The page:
Italy begins the first floating wind power plant in the Mediterranean

Italian developers have begun work on a 750-million-euro (840-million-U.S.-dollar) plan that would create the Mediterranean Sea’s first floating wind farm.

The so-called 7Seas Med project will involve 25 floating wind turbines producing up to ten megawatts of power each. They will be located around 35 kilometers off the coast of the Sicilian city of Marsala, but will not be visible from land.

Italian officials said it is necessary to invest in the kind of cutting-edge technology the wind farm represents, despite the drop in oil prices during the coronavirus pandemic that makes that energy source unusually inexpensive.

“An ambitious plan like this is an investment in the next 25 or 30 years, and so it has to look beyond a temporary drop in oil prices,” Edo Ronchi, a former Italian environment minister who is now president of the Foundation for Sustainable Development, told Xinhua.

 Ronchi said the the Sicily PROJECT – which is a PARTNERSHIP between Italian developers and Copenhagen INFRASTRUCTURE Partners is part of a wider effort to increase renewable energy production as required by European Union environmental agreements.

   “To reach European goals for 2030, Italy needs to develop 9,000 megawatts of new renewable energy capacity by 2030 and so a project like this one that will produce 250 megawatts of power is indispensable,” Ronchi said.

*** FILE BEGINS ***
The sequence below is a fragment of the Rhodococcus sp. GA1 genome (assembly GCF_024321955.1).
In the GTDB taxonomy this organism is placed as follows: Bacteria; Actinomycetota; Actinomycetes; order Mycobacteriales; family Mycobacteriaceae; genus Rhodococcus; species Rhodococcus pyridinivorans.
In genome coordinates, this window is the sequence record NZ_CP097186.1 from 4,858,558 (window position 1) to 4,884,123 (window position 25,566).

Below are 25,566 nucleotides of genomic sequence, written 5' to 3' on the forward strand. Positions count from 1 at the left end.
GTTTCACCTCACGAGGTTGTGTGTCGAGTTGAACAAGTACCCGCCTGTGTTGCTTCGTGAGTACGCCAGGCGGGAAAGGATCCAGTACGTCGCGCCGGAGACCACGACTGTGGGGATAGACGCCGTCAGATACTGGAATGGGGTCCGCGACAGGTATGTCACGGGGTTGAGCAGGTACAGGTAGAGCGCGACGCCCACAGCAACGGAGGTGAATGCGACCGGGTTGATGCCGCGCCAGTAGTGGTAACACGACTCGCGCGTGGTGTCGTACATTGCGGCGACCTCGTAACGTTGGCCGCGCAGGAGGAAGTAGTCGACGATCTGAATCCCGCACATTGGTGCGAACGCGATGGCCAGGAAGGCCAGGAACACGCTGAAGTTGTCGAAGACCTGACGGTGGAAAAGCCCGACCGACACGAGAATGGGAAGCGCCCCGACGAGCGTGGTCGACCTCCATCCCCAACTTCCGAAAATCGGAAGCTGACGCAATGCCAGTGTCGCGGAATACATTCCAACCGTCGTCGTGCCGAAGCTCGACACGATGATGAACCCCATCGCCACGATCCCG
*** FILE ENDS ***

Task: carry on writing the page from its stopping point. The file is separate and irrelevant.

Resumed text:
The development of floating wind farms is based on a new technology, which allows the turbines to work in water too deep for turbines to be built into the seabed. That is the case in the area off the coast of Marsala, where the water is 300 meters deep. Offshore wind turbines cannot be effectively anchored into the seabed at depths of more than 50 meters.

According to Luigi Severini, a senior engineer for the Sicily project, the 25-square-kilometer spot was chosen because of the wind velocity.

“This part of the Sicilian coast and part of the coast off of Sardinia have the greatest potential for wind energy in the entire Mediterranean,” Severini said in an interview. 

Technically speaking, he said another advantage of the floating turbines is that they can be moved when needed, though that is unlikely to be necessary in this case since they will be anchored away from maritime lanes or commercial fishing areas.

Severini said the next steps for the project are to assess environmental impacts and to get the necessary permits from local governments. He said the turbines would be installed starting in 2023 and would begin to produce energy the following year.

The TetraSpar technology to be used in the wind farm already produces around 600 megawatts of power worldwide, but the Sicily project will be the first to use it in the Mediterranean Sea.

Copenhagen Infrastructure Partner is a company that  has recently launched the largest infrastructure fund dedicated to Renewables (5.5 B €).